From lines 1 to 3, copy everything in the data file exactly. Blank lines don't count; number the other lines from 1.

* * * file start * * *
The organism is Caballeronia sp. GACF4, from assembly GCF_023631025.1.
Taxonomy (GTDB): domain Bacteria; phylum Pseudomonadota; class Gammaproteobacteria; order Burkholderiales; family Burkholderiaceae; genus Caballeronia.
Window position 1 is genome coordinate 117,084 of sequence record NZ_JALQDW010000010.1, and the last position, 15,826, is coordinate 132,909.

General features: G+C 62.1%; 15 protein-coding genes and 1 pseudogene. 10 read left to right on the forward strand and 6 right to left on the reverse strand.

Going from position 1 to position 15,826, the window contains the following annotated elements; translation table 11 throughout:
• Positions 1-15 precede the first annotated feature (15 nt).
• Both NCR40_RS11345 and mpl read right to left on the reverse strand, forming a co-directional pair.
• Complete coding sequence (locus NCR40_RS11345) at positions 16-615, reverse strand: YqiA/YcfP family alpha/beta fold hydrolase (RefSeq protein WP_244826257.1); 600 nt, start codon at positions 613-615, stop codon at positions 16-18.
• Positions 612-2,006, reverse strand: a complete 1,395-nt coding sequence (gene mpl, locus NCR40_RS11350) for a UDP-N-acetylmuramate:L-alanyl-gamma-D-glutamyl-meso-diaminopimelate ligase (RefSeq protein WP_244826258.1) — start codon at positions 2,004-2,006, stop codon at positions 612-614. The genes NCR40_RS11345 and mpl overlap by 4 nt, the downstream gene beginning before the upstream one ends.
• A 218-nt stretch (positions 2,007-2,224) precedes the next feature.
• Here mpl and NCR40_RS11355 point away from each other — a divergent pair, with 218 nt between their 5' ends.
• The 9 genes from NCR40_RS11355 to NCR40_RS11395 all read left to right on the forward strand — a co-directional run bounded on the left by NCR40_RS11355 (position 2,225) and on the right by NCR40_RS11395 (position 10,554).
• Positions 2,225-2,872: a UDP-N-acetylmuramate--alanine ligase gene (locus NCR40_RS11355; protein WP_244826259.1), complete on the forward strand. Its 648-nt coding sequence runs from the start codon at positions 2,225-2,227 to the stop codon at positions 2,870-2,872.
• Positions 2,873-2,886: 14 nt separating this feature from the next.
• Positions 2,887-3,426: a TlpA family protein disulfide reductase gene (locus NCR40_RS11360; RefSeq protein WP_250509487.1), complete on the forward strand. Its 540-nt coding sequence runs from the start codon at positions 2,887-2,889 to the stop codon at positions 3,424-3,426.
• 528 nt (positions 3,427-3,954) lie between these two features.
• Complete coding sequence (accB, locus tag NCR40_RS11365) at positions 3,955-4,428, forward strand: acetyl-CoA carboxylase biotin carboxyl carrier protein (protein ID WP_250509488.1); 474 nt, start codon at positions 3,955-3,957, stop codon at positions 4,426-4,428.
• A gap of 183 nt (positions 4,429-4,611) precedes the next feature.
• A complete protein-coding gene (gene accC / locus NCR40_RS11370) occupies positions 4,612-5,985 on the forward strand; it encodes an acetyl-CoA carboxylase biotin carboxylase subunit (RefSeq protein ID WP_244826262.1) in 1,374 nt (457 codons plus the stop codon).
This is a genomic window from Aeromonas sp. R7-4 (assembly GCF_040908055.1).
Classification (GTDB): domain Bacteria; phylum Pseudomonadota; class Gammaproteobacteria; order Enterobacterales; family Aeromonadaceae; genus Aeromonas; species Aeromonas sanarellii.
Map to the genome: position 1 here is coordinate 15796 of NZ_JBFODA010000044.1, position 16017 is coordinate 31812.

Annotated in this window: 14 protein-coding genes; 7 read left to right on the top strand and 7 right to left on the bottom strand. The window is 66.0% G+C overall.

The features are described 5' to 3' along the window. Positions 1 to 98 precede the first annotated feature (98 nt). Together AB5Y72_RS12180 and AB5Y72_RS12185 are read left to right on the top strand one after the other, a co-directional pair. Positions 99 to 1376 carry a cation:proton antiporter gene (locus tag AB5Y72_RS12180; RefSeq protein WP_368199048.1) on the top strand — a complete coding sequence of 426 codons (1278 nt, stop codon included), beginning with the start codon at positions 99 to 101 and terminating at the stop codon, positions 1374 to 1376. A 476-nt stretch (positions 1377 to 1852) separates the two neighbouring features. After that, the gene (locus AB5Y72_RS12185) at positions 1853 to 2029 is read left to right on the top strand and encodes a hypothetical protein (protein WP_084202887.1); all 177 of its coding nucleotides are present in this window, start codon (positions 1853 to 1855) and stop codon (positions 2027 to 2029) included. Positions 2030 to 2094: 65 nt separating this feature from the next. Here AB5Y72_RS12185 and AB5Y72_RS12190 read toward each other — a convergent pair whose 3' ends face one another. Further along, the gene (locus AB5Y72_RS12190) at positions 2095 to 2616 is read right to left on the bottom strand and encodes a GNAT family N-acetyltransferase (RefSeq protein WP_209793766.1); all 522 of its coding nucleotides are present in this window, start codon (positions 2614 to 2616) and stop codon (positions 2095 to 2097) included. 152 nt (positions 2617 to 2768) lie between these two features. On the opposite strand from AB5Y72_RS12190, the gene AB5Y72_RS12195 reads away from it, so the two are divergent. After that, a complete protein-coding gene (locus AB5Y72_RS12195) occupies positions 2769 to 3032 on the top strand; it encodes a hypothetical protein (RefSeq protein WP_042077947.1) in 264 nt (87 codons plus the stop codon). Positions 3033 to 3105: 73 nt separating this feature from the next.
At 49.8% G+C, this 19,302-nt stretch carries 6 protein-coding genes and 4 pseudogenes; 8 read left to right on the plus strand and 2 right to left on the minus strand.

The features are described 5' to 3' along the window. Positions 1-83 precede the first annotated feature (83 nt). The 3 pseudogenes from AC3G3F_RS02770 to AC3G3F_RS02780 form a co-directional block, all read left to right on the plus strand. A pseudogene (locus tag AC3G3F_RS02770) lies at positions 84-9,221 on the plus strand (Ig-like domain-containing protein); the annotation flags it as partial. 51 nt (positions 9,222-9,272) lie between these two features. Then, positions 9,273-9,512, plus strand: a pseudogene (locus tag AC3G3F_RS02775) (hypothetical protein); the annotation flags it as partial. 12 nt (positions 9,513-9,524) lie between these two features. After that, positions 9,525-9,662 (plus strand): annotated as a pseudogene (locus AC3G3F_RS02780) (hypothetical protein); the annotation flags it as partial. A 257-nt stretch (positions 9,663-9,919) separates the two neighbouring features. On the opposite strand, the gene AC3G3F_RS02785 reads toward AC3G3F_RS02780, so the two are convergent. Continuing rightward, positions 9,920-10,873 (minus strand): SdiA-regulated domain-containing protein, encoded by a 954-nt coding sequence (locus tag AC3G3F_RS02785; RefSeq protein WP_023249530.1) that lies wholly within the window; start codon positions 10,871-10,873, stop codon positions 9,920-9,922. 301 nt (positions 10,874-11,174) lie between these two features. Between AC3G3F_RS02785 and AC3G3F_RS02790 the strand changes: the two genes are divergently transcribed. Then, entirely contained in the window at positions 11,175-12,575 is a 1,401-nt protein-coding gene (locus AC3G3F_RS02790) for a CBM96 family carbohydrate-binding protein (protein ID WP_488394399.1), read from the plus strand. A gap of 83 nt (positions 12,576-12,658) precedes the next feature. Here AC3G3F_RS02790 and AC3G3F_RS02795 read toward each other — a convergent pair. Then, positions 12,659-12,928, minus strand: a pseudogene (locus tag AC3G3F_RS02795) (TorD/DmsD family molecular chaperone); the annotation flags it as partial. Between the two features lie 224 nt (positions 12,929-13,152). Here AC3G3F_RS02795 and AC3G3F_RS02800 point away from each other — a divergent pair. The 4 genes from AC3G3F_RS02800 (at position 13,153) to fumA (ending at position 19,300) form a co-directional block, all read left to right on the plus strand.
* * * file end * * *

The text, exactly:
The organism is Caballeronia sp. GACF4, from assembly GCF_023631025.1.
Taxonomy (GTDB): domain Bacteria; phylum Pseudomonadota; class Gammaproteobacteria; order Burkholderiales; family Burkholderiaceae; genus Caballeronia.
Window position 1 is genome coordinate 117,084 of sequence record NZ_JALQDW010000010.1, and the last position, 15,826, is coordinate 132,909.